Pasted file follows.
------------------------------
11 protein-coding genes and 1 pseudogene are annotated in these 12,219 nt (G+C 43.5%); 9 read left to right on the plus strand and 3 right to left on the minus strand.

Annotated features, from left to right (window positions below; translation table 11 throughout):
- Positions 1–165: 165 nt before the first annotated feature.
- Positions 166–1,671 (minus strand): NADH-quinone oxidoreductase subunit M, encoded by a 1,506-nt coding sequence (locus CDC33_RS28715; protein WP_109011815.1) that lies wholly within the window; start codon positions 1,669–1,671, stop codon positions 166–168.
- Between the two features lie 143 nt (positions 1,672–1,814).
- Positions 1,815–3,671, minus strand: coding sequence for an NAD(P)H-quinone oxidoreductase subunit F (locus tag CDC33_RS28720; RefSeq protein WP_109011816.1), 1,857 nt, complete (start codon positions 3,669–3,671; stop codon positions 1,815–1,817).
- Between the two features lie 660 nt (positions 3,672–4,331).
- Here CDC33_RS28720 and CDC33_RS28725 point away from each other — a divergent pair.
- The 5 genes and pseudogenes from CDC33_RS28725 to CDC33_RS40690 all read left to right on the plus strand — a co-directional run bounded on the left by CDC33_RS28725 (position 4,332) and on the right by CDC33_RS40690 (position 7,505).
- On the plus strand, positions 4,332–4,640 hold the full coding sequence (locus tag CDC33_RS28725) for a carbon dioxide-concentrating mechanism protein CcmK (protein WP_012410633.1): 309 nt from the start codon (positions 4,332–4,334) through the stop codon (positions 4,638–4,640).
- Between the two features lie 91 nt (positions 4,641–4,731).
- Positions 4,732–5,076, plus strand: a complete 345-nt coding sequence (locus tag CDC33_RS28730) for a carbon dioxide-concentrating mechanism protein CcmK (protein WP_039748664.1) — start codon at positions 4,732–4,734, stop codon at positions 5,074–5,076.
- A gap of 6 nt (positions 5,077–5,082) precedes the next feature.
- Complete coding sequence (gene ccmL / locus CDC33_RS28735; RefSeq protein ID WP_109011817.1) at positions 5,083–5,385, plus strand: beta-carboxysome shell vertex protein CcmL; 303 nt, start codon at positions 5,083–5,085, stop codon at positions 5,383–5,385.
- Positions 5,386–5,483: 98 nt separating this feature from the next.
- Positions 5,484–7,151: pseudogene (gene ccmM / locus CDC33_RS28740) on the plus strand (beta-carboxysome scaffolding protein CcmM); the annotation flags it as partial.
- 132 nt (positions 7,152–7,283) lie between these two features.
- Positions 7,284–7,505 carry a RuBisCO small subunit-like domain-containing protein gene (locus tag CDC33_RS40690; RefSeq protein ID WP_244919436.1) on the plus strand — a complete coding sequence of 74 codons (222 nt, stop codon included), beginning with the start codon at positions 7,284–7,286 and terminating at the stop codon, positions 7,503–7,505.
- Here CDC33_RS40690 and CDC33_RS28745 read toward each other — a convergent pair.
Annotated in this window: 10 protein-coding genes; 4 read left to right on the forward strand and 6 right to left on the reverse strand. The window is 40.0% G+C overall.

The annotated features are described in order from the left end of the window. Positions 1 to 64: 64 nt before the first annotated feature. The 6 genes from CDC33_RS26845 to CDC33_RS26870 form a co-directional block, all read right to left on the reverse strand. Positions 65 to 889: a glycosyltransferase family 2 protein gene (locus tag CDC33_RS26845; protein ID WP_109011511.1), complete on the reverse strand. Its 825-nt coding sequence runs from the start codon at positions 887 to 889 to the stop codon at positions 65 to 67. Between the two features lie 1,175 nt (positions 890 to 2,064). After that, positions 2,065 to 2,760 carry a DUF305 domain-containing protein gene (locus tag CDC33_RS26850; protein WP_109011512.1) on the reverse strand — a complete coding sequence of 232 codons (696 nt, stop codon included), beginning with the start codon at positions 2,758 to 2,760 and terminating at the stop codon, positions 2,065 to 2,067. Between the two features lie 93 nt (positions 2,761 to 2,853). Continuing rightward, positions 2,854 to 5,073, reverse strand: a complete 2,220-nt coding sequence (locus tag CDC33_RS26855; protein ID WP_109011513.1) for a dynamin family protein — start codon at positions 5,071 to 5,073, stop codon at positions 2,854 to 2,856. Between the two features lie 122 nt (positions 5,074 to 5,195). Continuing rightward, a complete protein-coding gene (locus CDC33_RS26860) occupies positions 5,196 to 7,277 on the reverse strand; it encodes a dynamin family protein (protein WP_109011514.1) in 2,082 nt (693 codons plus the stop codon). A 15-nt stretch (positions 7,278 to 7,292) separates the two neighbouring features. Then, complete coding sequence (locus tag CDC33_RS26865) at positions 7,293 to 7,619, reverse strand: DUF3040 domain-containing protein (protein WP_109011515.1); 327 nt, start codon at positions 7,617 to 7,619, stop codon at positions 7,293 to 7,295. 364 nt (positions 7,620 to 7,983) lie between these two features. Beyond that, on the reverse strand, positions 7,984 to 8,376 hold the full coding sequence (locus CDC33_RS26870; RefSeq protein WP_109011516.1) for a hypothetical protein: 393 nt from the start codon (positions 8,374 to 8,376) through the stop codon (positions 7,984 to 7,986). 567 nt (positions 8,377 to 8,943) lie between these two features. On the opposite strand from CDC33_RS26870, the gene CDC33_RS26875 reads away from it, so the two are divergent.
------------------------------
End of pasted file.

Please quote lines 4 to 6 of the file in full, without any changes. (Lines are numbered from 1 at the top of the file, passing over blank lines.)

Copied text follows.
- Positions 166–1,671 (minus strand): NADH-quinone oxidoreductase subunit M, encoded by a 1,506-nt coding sequence (locus CDC33_RS28715; protein WP_109011815.1) that lies wholly within the window; start codon positions 1,669–1,671, stop codon positions 166–168.
- Between the two features lie 143 nt (positions 1,672–1,814).
- Positions 1,815–3,671, minus strand: coding sequence for an NAD(P)H-quinone oxidoreductase subunit F (locus tag CDC33_RS28720; RefSeq protein WP_109011816.1), 1,857 nt, complete (start codon positions 3,669–3,671; stop codon positions 1,815–1,817).